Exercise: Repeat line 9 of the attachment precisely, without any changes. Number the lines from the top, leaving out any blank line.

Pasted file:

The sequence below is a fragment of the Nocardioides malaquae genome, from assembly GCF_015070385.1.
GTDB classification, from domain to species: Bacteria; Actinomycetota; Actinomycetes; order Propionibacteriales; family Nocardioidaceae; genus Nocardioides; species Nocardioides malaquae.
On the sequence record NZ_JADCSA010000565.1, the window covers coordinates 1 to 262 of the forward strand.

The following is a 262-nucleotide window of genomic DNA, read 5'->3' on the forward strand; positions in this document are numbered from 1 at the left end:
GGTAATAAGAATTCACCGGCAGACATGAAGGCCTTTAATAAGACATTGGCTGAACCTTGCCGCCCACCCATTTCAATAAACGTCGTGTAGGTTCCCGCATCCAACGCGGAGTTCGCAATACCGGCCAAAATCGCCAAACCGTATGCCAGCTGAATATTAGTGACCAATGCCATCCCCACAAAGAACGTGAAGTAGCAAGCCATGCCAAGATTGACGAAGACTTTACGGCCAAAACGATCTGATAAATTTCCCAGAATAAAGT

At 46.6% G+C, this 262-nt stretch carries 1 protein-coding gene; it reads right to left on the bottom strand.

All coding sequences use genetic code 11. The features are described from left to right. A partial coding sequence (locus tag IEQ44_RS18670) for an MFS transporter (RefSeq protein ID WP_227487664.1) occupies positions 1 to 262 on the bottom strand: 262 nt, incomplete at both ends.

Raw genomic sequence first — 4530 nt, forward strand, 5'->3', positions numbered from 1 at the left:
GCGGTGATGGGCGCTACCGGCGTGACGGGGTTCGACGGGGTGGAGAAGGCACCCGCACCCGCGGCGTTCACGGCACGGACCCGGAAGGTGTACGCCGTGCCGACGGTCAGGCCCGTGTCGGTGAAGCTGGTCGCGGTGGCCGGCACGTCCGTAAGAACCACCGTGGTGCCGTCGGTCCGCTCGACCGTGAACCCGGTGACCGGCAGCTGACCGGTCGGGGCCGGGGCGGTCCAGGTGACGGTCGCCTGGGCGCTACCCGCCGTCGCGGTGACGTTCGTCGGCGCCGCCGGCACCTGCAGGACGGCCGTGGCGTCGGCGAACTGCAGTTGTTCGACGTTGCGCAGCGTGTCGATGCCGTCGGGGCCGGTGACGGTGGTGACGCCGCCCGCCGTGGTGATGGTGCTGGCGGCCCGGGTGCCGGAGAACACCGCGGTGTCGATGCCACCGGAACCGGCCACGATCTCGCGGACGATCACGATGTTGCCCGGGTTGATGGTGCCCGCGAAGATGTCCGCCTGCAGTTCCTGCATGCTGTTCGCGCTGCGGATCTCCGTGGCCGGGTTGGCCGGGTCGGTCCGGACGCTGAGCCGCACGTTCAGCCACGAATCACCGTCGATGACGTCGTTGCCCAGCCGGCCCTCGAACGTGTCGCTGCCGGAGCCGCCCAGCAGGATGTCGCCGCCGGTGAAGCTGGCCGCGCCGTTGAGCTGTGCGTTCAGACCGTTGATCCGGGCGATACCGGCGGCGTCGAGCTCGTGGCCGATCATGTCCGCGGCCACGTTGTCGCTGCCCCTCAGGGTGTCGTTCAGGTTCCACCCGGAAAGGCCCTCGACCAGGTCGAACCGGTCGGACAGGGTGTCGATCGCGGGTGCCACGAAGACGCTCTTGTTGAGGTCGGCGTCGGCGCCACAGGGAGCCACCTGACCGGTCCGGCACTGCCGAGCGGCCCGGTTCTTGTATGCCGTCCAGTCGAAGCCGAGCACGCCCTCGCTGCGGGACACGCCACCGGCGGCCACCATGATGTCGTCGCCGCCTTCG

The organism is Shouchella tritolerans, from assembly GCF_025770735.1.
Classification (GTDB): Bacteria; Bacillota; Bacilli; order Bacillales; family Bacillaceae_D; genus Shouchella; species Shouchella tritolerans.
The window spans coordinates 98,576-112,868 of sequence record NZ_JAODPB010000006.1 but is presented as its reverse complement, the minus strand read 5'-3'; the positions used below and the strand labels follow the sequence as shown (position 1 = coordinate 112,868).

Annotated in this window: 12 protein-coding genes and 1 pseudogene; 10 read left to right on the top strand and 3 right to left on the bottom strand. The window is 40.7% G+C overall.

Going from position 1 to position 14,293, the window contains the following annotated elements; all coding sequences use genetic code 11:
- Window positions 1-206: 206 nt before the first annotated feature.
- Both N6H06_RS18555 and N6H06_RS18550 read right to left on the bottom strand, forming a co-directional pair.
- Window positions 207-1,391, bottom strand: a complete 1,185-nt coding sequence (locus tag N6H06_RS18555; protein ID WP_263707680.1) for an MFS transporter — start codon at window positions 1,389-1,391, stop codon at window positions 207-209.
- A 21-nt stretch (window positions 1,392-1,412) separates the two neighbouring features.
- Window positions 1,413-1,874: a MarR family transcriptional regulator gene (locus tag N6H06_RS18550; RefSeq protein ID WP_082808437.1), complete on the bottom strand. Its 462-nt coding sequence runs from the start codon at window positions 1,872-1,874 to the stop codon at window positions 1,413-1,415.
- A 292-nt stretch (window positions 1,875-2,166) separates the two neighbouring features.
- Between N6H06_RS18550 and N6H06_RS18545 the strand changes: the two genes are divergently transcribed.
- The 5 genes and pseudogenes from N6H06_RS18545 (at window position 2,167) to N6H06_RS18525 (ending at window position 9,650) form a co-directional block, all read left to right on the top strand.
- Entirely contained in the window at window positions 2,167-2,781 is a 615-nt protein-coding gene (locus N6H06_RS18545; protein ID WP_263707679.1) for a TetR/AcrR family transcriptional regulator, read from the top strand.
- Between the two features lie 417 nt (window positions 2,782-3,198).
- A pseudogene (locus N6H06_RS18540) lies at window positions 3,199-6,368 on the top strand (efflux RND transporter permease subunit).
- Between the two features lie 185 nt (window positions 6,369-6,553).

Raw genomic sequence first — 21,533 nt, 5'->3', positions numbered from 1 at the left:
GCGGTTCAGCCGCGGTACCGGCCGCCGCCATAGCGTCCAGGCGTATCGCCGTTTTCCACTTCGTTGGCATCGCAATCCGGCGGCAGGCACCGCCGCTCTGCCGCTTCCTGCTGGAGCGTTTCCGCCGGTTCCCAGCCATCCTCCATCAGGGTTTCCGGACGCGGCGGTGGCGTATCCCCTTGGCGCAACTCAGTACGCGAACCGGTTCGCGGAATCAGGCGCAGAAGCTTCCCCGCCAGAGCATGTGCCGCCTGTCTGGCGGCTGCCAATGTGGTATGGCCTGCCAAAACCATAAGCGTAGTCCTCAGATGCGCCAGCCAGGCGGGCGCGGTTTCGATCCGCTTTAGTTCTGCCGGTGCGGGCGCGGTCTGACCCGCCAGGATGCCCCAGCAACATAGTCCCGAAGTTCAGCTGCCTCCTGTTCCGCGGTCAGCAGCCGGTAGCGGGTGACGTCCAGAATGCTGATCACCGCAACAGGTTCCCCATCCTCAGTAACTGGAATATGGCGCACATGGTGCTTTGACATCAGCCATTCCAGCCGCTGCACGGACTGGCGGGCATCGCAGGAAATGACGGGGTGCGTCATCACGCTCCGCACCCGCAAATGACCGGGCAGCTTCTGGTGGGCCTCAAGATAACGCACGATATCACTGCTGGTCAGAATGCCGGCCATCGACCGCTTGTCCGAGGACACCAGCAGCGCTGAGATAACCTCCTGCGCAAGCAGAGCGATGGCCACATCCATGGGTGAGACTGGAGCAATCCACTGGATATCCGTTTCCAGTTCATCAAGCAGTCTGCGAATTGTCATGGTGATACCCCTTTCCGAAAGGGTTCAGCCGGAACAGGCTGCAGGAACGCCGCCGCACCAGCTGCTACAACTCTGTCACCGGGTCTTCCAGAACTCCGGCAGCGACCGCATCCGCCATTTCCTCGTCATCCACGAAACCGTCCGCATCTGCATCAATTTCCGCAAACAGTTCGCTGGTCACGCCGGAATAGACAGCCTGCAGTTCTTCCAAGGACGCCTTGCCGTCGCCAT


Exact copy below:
GCGGTGATGGGCGCTACCGGCGTGACGGGGTTCGACGGGGTGGAGAAGGCACCCGCACCCGCGGCGTTCACGGCACGGACCCGGAAGGTGTACGCCGTGCCGACGGTCAGGCCCGTGTCGGTGAAGCTGGTCGCGGTGGCCGGCACGTCCGTAAGAACCACCGTGGTGCCGTCGGTCCGCTCGACCGTGAACCCGGTGACCGGCAGCTGACCGGTCGGGGCCGGGGCGGTCCAGGTGACGGTCGCCTGGGCGCTACCCGCCGTCGCGGTGACGTTCGTCGGCGCCGCCGGCACCTGCAGGACGGCCGTGGCGTCGGCGAACTGCAGTTGTTCGACGTTGCGCAGCGTGTCGATGCCGTCGGGGCCGGTGACGGTGGTGACGCCGCCCGCCGTGGTGATGGTGCTGGCGGCCCGGGTGCCGGAGAACACCGCGGTGTCGATGCCACCGGAACCGGCCACGATCTCGCGGACGATCACGATGTTGCCCGGGTTGATGGTGCCCGCGAAGATGTCCGCCTGCAGTTCCTGCATGCTGTTCGCGCTGCGGATCTCCGTGGCCGGGTTGGCCGGGTCGGTCCGGACGCTGAGCCGCACGTTCAGCCACGAATCACCGTCGATGACGTCGTTGCCCAGCCGGCCCTCGAACGTGTCGCTGCCGGAGCCGCCCAGCAGGATGTCGCCGCCGGTGAAGCTGGCCGCGCCGTTGAGCTGTGCGTTCAGACCGTTGATCCGGGCGATACCGGCGGCGTCGAGCTCGTGGCCGATCATGTCCGCGGCCACGTTGTCGCTGCCCCTCAGGGTGTCGTTCAGGTTCCACCCGGAAAGGCCCTCGACCAGGTCGAACCGGTCGGACAGGGTGTCGATCGCGGGTGCCACGAAGACGCTCTTGTTGAGGTCGGCGTCGGCGCCACAGGGAGCCACCTGACCGGTCCGGCACTGCCGAGCGGCCCGGTTCTTGTATGCCGTCCAGTCGAAGCCGAGCACGCCCTCGCTGCGGGACACGCCACCGGCGGCCACCATGATGTCGTCGCCGCCTTCG